Friday, October 22, 2010
Posted by Jason Dunn in "Windows Phone Developer" @ 12:16 PM
A bunch of us reviewers with devices are trying to wrap our heads around how the back button works in relation to applications. There's a bit of controversy here, because a few people are saying that this behaviour is correct - that re-launching the application from scratch is the proper behaviour, while others are saying there's a lack of proper state saving. From my experience using an iPod Touch (pre-multitasking), some apps save the state (also called "Tombstoning") very nicely; if I'm typing an email, and I hit the home button and check a Web site, then hit the home button again, and go back into the email app, the email I was typing is right there. Other apps, such as games, don't handle that same scenario very gracefully, but that's not surprising.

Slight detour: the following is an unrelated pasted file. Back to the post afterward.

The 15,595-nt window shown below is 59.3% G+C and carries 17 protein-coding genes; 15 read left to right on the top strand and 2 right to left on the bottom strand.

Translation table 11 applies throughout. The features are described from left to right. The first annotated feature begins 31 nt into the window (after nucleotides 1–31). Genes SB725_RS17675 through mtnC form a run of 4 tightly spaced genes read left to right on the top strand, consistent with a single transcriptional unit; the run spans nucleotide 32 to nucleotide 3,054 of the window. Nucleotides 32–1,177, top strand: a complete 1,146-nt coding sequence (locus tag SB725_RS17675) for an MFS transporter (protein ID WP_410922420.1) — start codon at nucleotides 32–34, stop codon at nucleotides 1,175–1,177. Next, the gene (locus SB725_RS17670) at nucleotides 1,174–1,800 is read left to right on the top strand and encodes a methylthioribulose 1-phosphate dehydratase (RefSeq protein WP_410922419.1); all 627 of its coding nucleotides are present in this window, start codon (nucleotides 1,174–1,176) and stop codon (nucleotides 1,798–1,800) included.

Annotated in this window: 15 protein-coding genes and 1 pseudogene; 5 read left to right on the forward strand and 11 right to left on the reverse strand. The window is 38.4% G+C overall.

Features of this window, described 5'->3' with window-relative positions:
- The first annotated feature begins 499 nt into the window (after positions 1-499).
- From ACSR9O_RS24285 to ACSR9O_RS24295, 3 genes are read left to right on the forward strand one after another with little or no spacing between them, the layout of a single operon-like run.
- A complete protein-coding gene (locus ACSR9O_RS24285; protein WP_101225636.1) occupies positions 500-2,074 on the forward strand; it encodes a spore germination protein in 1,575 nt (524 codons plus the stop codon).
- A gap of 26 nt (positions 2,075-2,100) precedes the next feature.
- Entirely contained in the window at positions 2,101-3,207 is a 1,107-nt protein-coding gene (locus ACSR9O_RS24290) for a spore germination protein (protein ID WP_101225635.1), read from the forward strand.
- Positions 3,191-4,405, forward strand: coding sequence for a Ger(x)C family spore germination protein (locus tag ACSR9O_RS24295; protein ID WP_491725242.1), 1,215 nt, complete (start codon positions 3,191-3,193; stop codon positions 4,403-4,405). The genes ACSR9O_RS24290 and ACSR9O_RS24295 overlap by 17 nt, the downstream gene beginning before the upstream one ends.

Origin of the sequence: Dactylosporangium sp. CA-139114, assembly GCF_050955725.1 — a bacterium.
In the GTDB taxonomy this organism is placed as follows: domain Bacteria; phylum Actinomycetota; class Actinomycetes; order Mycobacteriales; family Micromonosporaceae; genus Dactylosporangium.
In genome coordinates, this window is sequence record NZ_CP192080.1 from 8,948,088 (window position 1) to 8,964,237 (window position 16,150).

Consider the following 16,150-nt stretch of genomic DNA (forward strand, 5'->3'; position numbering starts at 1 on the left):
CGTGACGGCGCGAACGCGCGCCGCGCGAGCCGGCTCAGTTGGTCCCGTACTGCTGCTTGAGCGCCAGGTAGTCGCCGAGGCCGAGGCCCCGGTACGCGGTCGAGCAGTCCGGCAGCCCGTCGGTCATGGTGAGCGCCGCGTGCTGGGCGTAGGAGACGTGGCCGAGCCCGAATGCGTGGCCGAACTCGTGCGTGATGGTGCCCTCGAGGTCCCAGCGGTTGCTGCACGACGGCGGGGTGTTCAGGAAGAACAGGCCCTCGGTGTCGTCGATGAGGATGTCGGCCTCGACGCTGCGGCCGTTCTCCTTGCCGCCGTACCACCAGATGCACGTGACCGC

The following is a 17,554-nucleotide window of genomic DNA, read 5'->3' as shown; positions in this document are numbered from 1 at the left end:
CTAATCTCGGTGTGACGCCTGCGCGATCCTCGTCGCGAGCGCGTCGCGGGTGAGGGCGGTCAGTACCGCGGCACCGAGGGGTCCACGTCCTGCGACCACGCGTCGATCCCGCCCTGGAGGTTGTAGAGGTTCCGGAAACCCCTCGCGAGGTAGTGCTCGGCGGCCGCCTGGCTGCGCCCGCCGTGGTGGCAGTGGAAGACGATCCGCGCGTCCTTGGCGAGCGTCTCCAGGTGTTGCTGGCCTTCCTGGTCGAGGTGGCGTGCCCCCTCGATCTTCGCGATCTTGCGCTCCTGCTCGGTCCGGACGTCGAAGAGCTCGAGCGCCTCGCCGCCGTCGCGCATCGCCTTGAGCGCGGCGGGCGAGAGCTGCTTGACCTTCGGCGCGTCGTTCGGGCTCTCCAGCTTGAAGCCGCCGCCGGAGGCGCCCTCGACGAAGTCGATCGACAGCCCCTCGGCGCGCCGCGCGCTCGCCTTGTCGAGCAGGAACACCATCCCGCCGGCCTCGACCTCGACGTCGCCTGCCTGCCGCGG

Ultimately I think this issue comes down to Windows Phone 7 developers not fully understanding how to save the state on their apps; hopefully over the next few months they'll figure this out. Microsoft needs to do a better job though of making it crystal clear how apps are ideally supposed to work; this is the first mobile OS from Microsoft in a very long time that hasn't allowed for traditional multi-tasking, so developers might not be thinking about things in the right way.
One thing is indisputable though: the fact that Windows Phone 7 has a back button means it introduces a completely different method of thinking about application states and moving between apps. Microsoft needs to work with their development partners to bring a level of consistency to this experience, or customers are going to be confused - because some reviewers already are!